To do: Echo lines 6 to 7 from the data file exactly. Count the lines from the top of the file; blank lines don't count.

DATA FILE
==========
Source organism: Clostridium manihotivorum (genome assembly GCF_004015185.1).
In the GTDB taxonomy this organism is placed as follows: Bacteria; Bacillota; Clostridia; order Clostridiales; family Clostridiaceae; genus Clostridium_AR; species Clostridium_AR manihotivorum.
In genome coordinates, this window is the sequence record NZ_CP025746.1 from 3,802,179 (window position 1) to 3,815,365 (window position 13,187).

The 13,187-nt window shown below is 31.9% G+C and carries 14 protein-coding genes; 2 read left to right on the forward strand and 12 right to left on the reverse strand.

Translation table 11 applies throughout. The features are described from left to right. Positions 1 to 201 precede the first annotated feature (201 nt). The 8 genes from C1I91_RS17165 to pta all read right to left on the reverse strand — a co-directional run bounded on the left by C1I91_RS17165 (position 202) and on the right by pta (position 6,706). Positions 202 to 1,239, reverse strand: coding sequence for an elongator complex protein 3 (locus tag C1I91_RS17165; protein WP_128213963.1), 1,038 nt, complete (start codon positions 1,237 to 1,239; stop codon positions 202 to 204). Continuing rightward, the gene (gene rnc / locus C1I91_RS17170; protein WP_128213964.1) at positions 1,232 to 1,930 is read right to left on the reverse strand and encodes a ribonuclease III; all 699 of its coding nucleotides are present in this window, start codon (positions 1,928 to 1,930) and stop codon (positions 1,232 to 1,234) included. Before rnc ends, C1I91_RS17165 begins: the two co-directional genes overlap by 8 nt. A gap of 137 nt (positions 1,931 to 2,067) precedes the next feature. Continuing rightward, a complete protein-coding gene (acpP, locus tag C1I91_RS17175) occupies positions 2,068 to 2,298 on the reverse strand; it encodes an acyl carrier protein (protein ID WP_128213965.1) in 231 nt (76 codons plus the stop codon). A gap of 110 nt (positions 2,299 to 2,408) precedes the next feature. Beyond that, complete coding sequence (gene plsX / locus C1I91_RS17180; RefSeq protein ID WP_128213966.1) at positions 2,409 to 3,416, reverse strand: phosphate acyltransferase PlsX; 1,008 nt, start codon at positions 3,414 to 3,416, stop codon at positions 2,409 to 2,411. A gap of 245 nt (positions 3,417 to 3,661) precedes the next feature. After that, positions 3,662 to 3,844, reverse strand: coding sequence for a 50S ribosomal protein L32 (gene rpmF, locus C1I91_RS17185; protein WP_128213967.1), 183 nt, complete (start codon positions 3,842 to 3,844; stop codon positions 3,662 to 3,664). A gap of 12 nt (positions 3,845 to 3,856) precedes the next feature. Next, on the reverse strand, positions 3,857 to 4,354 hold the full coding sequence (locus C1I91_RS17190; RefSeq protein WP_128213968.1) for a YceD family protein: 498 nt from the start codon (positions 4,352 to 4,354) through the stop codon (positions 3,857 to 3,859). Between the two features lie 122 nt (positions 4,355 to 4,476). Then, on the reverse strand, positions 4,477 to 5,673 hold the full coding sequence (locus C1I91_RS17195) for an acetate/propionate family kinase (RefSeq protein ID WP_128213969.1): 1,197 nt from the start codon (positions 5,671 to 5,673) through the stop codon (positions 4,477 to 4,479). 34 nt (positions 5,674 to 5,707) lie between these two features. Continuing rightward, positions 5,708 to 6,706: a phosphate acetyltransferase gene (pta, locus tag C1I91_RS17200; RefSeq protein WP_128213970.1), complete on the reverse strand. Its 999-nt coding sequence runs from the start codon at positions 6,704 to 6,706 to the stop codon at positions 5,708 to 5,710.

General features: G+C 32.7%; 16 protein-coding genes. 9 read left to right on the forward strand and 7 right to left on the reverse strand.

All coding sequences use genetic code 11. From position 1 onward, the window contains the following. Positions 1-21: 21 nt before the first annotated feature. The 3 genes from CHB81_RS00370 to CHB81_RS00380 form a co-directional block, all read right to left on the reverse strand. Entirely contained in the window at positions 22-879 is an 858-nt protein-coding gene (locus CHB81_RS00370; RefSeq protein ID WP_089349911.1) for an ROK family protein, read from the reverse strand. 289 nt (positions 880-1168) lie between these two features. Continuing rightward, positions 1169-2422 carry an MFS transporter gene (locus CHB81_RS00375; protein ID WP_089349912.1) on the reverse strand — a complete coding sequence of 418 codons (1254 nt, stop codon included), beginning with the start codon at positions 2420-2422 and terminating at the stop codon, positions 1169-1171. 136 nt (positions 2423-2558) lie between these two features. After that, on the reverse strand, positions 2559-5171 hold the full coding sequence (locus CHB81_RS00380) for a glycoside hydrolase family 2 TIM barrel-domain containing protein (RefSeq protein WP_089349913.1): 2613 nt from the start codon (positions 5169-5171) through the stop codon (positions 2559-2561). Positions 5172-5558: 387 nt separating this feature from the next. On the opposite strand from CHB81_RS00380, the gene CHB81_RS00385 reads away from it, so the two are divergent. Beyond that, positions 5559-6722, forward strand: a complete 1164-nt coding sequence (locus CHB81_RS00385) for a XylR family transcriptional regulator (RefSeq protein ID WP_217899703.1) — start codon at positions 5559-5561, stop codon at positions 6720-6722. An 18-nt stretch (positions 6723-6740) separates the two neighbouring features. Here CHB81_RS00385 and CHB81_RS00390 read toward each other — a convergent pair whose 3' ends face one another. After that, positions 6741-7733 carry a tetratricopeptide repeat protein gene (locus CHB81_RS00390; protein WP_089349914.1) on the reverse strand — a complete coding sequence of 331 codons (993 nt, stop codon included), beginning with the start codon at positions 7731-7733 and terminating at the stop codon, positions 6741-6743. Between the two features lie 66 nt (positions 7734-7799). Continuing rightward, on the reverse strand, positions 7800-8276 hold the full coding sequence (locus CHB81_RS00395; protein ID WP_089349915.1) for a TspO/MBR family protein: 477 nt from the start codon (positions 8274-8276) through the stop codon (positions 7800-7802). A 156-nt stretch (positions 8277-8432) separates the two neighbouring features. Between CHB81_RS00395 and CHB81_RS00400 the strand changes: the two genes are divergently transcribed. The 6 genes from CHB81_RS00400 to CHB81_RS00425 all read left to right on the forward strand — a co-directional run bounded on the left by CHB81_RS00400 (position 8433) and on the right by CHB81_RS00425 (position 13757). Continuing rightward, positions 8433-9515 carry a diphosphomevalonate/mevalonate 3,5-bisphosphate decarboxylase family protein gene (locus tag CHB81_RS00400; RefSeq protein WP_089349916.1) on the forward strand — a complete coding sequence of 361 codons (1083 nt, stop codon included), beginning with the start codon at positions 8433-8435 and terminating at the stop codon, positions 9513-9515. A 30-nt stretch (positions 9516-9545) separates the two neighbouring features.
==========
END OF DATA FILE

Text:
General features: G+C 32.7%; 16 protein-coding genes. 9 read left to right on the forward strand and 7 right to left on the reverse strand.

All coding sequences use genetic code 11. From position 1 onward, the window contains the following. Positions 1-21: 21 nt before the first annotated feature. The 3 genes from CHB81_RS00370 to CHB81_RS00380 form a co-directional block, all read right to left on the reverse strand. Entirely contained in the window at positions 22-879 is an 858-nt protein-coding gene (locus CHB81_RS00370; RefSeq protein ID WP_089349911.1) for an ROK family protein, read from the reverse strand. 289 nt (positions 880-1168) lie between these two features. Continuing rightward, positions 1169-2422 carry an MFS transporter gene (locus CHB81_RS00375; protein ID WP_089349912.1) on the reverse strand — a complete coding sequence of 418 codons (1254 nt, stop codon included), beginning with the start codon at positions 2420-2422 and terminating at the stop codon, positions 1169-1171. 136 nt (positions 2423-2558) lie between these two features. After that, on the reverse strand, positions 2559-5171 hold the full coding sequence (locus CHB81_RS00380) for a glycoside hydrolase family 2 TIM barrel-domain containing protein (RefSeq protein WP_089349913.1): 2613 nt from the start codon (positions 5169-5171) through the stop codon (positions 2559-2561). Positions 5172-5558: 387 nt separating this feature from the next. On the opposite strand from CHB81_RS00380, the gene CHB81_RS00385 reads away from it, so the two are divergent. Beyond that, positions 5559-6722, forward strand: a complete 1164-nt coding sequence (locus CHB81_RS00385) for a XylR family transcriptional regulator (RefSeq protein ID WP_217899703.1) — start codon at positions 5559-5561, stop codon at positions 6720-6722. An 18-nt stretch (positions 6723-6740) separates the two neighbouring features. Here CHB81_RS00385 and CHB81_RS00390 read toward each other — a convergent pair whose 3' ends face one another. After that, positions 6741-7733 carry a tetratricopeptide repeat protein gene (locus CHB81_RS00390; protein WP_089349914.1) on the reverse strand — a complete coding sequence of 331 codons (993 nt, stop codon included), beginning with the start codon at positions 7731-7733 and terminating at the stop codon, positions 6741-6743. Between the two features lie 66 nt (positions 7734-7799). Continuing rightward, on the reverse strand, positions 7800-8276 hold the full coding sequence (locus CHB81_RS00395; protein ID WP_089349915.1) for a TspO/MBR family protein: 477 nt from the start codon (positions 8274-8276) through the stop codon (positions 7800-7802). A 156-nt stretch (positions 8277-8432) separates the two neighbouring features. Between CHB81_RS00395 and CHB81_RS00400 the strand changes: the two genes are divergently transcribed. The 6 genes from CHB81_RS00400 to CHB81_RS00425 all read left to right on the forward strand — a co-directional run bounded on the left by CHB81_RS00400 (position 8433) and on the right by CHB81_RS00425 (position 13757). Continuing rightward, positions 8433-9515 carry a diphosphomevalonate/mevalonate 3,5-bisphosphate decarboxylase family protein gene (locus tag CHB81_RS00400; RefSeq protein WP_089349916.1) on the forward strand — a complete coding sequence of 361 codons (1083 nt, stop codon included), beginning with the start codon at positions 8433-8435 and terminating at the stop codon, positions 9513-9515. A 30-nt stretch (positions 9516-9545) separates the two neighbouring features.